And somehow it gives more of a tactile satisfaction.
If you are working out side wait for a still day when there is little dust in the air.
And when those insects land on the wet surface, which they inevitably will, don’t try to brush then off until the surface is dry.
The same goes for any runs or sags, wait until the they have fully dried then deal with them.
And don’t be tempted to apply too thick a coat.
It’s better to apply several thin coats, sanding between coats if left for more than 24 hours.
When painting the topsides continue the over the boot stripe area and into the anti-foul area.
Then apply the boot stripe over top, this will ensure that there are no gaps left.
I prefer not to use masking tape I don’t like the sharp sometimes ragged edge and the possibility of pulling any paint off with the tape and besides it is a time consuming task.
So I try to keep changes of color to natural changes in the surface direction such as the edge of the rubbing strip.
For the boot-top edges I have cut a shallow groove cut into the wood.
The brush bristles drop into the groove and quickly give a neat quick line.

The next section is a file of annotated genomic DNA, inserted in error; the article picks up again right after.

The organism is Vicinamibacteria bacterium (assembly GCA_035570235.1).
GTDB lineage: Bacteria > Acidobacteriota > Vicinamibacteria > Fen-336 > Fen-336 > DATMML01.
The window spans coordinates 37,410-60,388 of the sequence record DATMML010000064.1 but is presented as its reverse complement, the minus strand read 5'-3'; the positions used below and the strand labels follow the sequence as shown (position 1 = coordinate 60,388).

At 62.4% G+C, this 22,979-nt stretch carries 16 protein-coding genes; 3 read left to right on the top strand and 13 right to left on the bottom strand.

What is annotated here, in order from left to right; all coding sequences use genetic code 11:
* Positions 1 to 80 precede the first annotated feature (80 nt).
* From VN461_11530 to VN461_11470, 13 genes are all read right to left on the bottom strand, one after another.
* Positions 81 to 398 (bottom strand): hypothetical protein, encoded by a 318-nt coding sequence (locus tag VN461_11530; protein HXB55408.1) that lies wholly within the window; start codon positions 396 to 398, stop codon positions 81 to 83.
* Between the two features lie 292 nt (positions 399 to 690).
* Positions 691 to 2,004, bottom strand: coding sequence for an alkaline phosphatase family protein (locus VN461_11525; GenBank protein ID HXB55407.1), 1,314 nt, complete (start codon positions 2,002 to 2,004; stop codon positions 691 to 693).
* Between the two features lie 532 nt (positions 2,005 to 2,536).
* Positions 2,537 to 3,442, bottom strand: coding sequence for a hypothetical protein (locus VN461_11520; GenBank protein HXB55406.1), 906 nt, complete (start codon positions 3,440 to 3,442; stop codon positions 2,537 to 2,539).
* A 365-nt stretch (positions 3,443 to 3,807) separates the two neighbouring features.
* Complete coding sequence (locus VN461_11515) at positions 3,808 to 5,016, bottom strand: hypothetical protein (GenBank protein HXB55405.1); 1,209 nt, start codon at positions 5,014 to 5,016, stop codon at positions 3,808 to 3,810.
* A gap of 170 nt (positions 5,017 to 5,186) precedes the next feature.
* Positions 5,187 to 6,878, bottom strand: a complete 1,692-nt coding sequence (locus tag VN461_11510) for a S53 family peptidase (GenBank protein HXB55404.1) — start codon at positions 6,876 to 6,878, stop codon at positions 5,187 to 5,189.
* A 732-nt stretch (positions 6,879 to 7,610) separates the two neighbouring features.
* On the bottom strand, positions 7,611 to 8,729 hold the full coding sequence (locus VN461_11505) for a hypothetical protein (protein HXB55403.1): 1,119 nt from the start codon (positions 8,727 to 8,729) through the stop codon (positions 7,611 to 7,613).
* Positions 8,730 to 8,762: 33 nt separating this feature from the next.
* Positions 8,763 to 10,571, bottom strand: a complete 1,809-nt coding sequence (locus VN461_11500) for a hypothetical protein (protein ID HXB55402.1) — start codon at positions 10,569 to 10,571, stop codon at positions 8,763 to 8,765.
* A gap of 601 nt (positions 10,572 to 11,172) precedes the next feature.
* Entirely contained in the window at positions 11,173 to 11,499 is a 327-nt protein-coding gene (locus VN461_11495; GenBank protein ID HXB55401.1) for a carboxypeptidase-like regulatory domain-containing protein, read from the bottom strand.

To cut the line, lightly tack a thin baton along the boot top line as a guide, then use a bench or tenon saw to cut a shallow groove.
A bit of tape wrapped around the front corner of the saw will help stop it digging in.
If you do need to use masking I'm told that the bright colored electrical tape is better than traditional masking tape as it can be left on for longer.
Traditional masking tape will prove difficult to remove if left on for too long.
Before you start its handy to have a rough idea of how much paint to buy.
A very rough method which allows plenty over to compensate for wastage, is to multiply the boat length by her beam then divide by the coverage stated on the tin. Just make sure you’re using the same units of measurement.